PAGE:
Grappa: typical product of Veneto
Venetian Grappa is obtained by the distilled pomace and it is fully enclosed in the Atlas of the Agricultural traditional Products of Veneto and it is always the guest of honour on the tables of the foodies. Grappa is a traditional product thanks to its long history that tied it with its native territory but also for its huge success that delights for centuries the most polished palates.
The long history of the Venetian Grappa
History tells that Veneto give origin to this special spirit, distilled by the pomace of the typical Veneto wines. The pomace started to be distilled from the XIII and XIV century, using the residual pomace of the wine production, transforming it in a strong alcoholic drink. Grappa derives from the dialectal word “graspa”, from “graspo” the grapes’ stalk.
Venice, rich trading centre, used to sell lots of pomace and spirits produced in the territories of Serenissima (Republic of Venice) to the East and northern Europe with a healing and medical aim; doctors and pharmacists, in fact, used to produce the traditional Grappa with specific stills.
How to produce Venetian Grappa
The production of Graspa starts from the discarded pomace: the solid remains of grapes without stalks coming from the destemming process and the separation from the must.
Grape pomace ferments and then are placed inside a distiller placed over a flame; it is a more precise and technological tool than the old stills. The pomace inside the tank produces a steam that converged on a tube where the condensation occurs. The steam cools down and reaches the liquid state. A necessary step is the removal of head and the bottom of the distillation that is the beginning and the end of the process because they are rich in methanol and thus really dangerous if ingested.
Defining Venetian Grappa!
Which kind of spirits could answer to the title of Traditional Venetian Grappa? It is important, first of all, not to get wrong with the must spirits like aquavit or the wine spirits like brandy. The real Grappa derives exclusively from the pomace and its alcoholic volume shouldn’t be below 40° and can reach 60°.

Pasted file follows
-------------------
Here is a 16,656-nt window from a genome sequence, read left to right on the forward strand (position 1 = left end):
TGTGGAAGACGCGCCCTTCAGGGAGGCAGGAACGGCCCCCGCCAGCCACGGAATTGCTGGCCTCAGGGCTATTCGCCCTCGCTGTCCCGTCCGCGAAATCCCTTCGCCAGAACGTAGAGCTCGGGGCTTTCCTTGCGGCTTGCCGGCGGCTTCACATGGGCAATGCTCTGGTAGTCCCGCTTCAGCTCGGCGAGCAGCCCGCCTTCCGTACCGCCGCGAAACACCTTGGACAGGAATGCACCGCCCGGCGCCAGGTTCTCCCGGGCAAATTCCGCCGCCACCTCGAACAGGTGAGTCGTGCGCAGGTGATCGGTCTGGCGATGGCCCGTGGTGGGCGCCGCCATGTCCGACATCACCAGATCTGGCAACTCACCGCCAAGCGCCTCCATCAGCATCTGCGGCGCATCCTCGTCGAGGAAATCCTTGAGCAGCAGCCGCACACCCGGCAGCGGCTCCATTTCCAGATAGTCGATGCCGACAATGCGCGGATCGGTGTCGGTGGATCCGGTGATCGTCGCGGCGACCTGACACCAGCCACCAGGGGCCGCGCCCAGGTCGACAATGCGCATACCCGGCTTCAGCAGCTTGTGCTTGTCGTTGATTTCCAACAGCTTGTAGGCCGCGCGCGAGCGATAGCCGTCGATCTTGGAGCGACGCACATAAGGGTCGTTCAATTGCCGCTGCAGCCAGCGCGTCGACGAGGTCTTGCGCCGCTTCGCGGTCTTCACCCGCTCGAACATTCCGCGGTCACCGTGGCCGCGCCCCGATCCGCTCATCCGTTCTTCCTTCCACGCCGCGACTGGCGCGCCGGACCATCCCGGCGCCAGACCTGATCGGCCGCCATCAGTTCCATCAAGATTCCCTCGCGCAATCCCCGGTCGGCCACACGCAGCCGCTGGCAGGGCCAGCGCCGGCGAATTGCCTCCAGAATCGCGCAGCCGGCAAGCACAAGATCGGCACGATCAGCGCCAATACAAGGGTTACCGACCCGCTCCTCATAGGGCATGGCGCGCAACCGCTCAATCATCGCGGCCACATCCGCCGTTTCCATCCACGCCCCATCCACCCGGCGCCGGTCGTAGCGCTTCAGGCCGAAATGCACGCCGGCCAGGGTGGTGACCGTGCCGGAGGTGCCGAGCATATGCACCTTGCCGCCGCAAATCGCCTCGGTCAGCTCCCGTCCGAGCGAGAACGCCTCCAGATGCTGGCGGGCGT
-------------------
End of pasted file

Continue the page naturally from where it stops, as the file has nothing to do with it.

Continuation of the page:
Depending on the refining and the ageing times, Grappa can be:
- Aged (more than 12 months of ageing)
- Riserva or Stravecchia (more than 18 months of ageing)
Aromatic and flavoured
Grappa is aromatic if it comes from aromatic wines such as Traminer or Moscato wine or other sweet wines, typical of the North-East part of Italy.
Flavoured Grappa, instead, is a Grappa with flavoured additions: well appreciated is the fruity Grappa with wild berries, wild strawberries, blackberries, blueberries or raspberries. It can be flavoured with Cherries of Marostica IGP, with pears or elderberry. Grappa lovers enjoy the typical production of the Dolomites: juniper, cumin, rue or other aromatic herbs.
The best grapes to make Venetian Grappa
Venetian Grappa could be obtained by a single variety or a mix of grapes. Many Veneto DOC wines are perfect to prepare a good Grappa. Grappa can be obtained from Glera grapes, Prosecco wine variety, Amarone della Valpolicella grapes or Fior d’Arancio of the Euganean Hills.
Curiosities about Grappa
Grappa has its curiosities and characteristics, as many other spirits! For example, do you know the particular Treviso Red Chicory Grappa? And do you know that the typical recipe of the Venetian Chiacchiere (also called Galani) foresees the use of grappa instead of wine?